With the popularization of social media, the 21st century has redefined the ways that people interact and share with one another. Today’s teenagers are notorious for posting everything online, from embarrassing pictures to political opinions. Parents consistently accuse teens of “oversharing” and often believe they are entitled to monitoring their kid’s online activities. They impose that their children have no regard for privacy because they share every bit of their lives online. Teenagers, however, argue differently. In her book, It’s Complicated, Danah Boyd offers various teenagers perspectives on privacy in a public setting:

 In a mediated world, assumptions and norms about the visibility and spread of expressions must be questioned. Many of the most popular genres of social media are designed to encourage participants to spread information. On a site like Facebook, it is far easier to share with all friends than to manipulate the privacy settings to limit the visibility of a particular piece of content to a narrower audience. As a result, many participants make a different calculation than the one they would make in an unmediated situation. Rather than asking themselves if the information to be shared is significant enough to be broadly publicized, they question whether it is intimate enough to require special protection. In other words, when participating in net- worked publics, many participants embrace a widespread public-by- default, private-through-effort mentality.” (Boyd 62)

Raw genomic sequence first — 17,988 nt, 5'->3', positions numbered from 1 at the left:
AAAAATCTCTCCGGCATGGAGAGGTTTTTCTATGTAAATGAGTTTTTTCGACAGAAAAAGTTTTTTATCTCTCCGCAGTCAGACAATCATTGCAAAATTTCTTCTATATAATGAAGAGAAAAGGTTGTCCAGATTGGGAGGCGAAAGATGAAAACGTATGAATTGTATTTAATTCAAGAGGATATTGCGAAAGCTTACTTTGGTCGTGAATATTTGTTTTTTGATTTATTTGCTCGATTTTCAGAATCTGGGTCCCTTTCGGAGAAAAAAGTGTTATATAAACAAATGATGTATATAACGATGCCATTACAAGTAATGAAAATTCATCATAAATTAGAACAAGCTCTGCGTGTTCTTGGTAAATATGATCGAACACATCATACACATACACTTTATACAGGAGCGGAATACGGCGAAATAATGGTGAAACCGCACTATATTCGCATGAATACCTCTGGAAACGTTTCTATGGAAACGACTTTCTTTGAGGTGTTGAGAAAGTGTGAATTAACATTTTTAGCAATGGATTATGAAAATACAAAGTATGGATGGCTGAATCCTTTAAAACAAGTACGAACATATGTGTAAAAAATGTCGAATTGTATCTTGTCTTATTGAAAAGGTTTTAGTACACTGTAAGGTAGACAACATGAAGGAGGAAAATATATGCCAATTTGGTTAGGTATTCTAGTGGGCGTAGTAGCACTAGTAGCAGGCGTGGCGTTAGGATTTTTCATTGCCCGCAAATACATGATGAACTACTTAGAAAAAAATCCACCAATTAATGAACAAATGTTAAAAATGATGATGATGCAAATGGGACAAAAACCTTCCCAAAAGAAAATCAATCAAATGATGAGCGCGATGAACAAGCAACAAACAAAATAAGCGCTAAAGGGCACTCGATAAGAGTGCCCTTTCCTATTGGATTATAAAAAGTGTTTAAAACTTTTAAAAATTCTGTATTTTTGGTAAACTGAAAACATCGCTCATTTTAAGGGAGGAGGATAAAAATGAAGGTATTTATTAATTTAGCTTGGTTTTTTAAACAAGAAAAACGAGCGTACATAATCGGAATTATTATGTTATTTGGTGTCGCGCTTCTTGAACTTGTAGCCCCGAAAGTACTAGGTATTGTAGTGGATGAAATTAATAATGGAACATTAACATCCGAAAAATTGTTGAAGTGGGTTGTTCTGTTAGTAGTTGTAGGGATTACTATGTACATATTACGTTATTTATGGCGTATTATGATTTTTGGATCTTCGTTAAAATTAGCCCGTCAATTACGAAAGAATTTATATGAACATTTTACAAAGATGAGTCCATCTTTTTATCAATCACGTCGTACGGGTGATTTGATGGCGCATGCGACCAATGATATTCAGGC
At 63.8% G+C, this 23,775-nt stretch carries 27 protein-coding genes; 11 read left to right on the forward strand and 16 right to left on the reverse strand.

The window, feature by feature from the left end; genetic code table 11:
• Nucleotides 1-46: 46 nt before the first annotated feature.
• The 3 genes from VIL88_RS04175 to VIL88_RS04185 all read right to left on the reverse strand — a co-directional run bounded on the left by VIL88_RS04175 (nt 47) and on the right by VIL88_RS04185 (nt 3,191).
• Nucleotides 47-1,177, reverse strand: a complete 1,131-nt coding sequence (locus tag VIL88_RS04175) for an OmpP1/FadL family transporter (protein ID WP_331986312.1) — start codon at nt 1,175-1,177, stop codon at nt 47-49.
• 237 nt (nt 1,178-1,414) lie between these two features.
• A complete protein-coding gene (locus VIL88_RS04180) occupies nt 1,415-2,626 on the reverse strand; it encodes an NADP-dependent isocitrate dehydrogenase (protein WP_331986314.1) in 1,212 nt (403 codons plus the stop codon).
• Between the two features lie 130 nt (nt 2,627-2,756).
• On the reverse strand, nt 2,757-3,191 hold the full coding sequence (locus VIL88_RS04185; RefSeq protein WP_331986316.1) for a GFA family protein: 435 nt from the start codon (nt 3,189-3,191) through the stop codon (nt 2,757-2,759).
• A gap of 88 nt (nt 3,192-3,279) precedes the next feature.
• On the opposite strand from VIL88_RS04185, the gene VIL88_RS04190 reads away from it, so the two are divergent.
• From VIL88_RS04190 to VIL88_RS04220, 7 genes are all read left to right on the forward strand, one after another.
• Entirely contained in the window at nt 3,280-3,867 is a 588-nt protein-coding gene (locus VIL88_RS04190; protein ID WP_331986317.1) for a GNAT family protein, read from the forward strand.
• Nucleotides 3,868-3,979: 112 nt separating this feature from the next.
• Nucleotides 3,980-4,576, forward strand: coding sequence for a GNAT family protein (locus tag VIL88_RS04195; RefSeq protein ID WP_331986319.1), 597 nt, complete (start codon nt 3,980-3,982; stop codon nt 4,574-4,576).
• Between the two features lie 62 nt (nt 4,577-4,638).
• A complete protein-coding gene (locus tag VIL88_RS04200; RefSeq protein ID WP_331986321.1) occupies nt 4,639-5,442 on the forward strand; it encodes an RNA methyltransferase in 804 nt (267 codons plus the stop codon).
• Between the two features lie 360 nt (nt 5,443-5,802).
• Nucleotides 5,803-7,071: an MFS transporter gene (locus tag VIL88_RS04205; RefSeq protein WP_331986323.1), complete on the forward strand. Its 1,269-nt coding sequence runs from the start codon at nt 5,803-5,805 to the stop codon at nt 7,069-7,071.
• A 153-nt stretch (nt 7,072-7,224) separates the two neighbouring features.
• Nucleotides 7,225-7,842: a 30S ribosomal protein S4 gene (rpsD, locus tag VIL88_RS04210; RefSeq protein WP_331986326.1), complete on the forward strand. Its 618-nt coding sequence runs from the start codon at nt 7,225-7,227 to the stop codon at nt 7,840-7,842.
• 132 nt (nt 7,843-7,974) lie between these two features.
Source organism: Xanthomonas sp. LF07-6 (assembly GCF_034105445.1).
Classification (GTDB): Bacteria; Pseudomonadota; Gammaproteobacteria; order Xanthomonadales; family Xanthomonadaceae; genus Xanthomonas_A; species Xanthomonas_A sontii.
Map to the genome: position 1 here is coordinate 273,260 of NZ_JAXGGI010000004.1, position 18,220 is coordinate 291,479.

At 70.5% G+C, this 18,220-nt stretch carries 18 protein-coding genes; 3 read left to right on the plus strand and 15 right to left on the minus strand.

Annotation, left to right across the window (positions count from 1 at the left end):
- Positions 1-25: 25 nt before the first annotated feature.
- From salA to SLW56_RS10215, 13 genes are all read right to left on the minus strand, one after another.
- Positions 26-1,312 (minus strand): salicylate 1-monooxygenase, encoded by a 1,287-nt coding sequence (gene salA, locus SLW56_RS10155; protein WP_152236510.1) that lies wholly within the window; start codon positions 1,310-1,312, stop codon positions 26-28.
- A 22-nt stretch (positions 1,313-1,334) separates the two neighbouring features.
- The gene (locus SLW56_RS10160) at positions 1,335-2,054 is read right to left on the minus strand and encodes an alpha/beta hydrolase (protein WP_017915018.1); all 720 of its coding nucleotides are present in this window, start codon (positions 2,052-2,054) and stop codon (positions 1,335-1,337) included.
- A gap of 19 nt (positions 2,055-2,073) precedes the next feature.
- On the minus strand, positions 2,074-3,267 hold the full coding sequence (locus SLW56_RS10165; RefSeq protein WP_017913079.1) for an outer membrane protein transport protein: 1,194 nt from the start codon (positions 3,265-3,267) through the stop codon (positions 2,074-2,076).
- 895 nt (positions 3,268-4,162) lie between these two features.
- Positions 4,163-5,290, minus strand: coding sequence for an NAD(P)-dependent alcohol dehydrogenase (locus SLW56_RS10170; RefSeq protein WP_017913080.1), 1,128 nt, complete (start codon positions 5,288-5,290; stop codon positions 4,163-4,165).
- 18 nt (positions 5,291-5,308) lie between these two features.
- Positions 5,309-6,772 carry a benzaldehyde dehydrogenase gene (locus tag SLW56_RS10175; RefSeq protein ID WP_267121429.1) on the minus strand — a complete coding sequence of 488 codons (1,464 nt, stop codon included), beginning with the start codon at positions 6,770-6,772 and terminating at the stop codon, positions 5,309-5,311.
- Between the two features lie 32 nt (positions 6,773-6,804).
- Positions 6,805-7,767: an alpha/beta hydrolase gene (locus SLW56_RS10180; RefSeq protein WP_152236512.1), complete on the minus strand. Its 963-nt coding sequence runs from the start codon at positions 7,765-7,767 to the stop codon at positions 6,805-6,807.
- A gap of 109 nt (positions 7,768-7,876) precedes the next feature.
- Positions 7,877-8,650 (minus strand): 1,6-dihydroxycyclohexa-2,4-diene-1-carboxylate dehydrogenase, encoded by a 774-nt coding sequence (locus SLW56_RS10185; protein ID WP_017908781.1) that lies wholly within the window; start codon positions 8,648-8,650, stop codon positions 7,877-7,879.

Parents mistake posting on social media with a disregard for privacy. Traditionally, the notion of privacy pertains to keeping personal information out of the public eye. As our culture has shifted to interacting on online public domains, however, this conventional understanding is no longer relevant. We [including myself in the teenage population] share things online to socialize with friends; to gather information on peers we know little about; to attract potential roommates and significant others. Interactions that traditionally occurred in person, where there is little chance of documentation, now take place on the internet where they are more accessible for viewing. But simply because the domain of communication has changed does not nullify the desire for privacy. With regards to monitoring the flow of information that people want to be available online, perhaps a better word than “privacy” is “control”. It is not that we don’t want people to know information about us or what is going on in our lives; rather, we want to retain power over our narrative that exists online. Posting content and commenting on what other people share typically creates a link to your personal profile. Every move we make online is a conscious decision. By selectively participating on social media sites, I believe we have control over our digital personalities that are accessible for viewing.